The paper said Meghan gave information to the Finding Freedom authors in order to set out her own version of events.

But Meghan's lawyers said accusations they "collaborated" with the authors were a "conspiracy theory".

The judge said the publisher can amend its defence to rely on the biography.

Judge Francesca Kaye refused the duchess permission to appeal against the ruling, but her lawyers can still take the case to the Court of Appeal.

The duchess is suing the paper's publishers, Associated Newspapers, for breach of privacy and copyright infringement after articles reproduced parts of a handwritten letter she had sent to Thomas Markle in August 2018.

Meghan claims the letter was "private and confidential" and "detailed her intimate thoughts and feelings about her father's health and her relationship with him at that time".

The Mail's publisher denies the allegations and argues the duchess had no reasonable expectation of privacy and anticipated publication of the letter.

'Not interviewed'


In the recent biography Finding Freedom, Omid Scobie and Carolyn Durand describe a culture of increasing tension between the Sussexes and other members of the Royal Family.

The Mail claimed that Meghan gave the authors information about the letter to Mr Markle "in order to set out her own version of events in a way that is favourable to her".

But Meghan's lawyers argued that references to the letter in the book were simply "extracts from the letter lifted from the defendant's own articles".

The Duke and Duchess of Sussex issued a statement at the time of the book's publication in July to say they had not been interviewed "and did not contribute" to it.

The couple are now based in California, having stepped back as senior royals at the end of March.



There's not much about Meghan's letter to her father in Finding Freedom, the subject of the most recent hearing in this already breathtakingly expensive case.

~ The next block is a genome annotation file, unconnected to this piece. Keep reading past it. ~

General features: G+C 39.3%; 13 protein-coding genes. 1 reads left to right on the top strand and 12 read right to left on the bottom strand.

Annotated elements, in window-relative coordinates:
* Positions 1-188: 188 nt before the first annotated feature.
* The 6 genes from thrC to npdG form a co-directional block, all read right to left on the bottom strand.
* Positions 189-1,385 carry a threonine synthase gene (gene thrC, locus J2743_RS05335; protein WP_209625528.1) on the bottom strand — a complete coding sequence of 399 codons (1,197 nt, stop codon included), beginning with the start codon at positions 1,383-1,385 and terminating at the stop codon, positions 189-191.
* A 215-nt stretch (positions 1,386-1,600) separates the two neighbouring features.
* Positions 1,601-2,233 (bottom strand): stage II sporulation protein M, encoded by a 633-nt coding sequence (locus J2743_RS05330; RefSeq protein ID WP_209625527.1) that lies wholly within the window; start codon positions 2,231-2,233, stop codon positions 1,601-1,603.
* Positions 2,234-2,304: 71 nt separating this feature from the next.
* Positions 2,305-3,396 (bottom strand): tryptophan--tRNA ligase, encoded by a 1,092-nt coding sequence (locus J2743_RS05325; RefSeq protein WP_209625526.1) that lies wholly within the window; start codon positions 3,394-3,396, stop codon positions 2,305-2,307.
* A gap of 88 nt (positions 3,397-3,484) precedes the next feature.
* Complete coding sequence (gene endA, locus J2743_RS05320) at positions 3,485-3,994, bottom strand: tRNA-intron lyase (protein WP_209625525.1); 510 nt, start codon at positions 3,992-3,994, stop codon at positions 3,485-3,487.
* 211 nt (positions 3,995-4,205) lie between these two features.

So it's difficult to think that Associated Newspapers believes there is a smoking gun in the book that will turn the case around for them.

Instead the newspaper group may have a wider strategy.

It's hard to read the book - thin on big stories but heavy with one-sided score settling - without believing that there was some degree of coordination between the Sussexes, their friends and the authors.

The authors and subjects swear blind that they didn't talk directly. But the level of detail - and insights into the mind of Meghan in particular - suggest either that friends were used as conduits for information or that the authors have a particularly fertile and florid imagination.

Associated Newspapers may seek to rebut the Duchess' charge of invasion of privacy by suggesting that she has comprehensively breached her own privacy by cooperating with Finding Freedom's authors.

Or it may simply use the book - and the allegation that the Duke and Duchess cooperated in its creation - as a way further to embarrass Meghan when the case comes to court.

The High Court case is scheduled to begin in January next year.

Meghan is suing Associated Newspapers over five articles, two in the Mail on Sunday and three which appeared on MailOnline, which were published in February 2019.


The biography went on sale in the summer


A headline in the Mail on Sunday said: "Revealed: The letter showing true tragedy of Meghan's rift with a father she says has 'broken her heart into a million pieces'."

The publisher has said there was "huge and legitimate" public interest in publishing the letter - but Meghan has claimed it was selectively edited by the paper to portray her "negatively".

In January, Associated filed its defence documents which claimed the duchess was more worried about the "unflattering" effect of the publication of the letter, rather than any breach of her data protection rights.

At Tuesday's hearing, the judge said her ruling added "further particulars" to the publisher's case - but did not give it "new defences".

Responding to the decision, lawyers for Schillings, the firm representing Meghan, said the publisher's defence "has no merit".

"We were prepared for this potential outcome given the low threshold to amend a pleading for a privacy and copyright case," they said.

"This latest hearing was unfortunately another step in a case that has already been drawn out by a defendant who uses the legal process to exploit the duchess's privacy and the privacy of those around her for profit-motivated clickbait rather than journalism."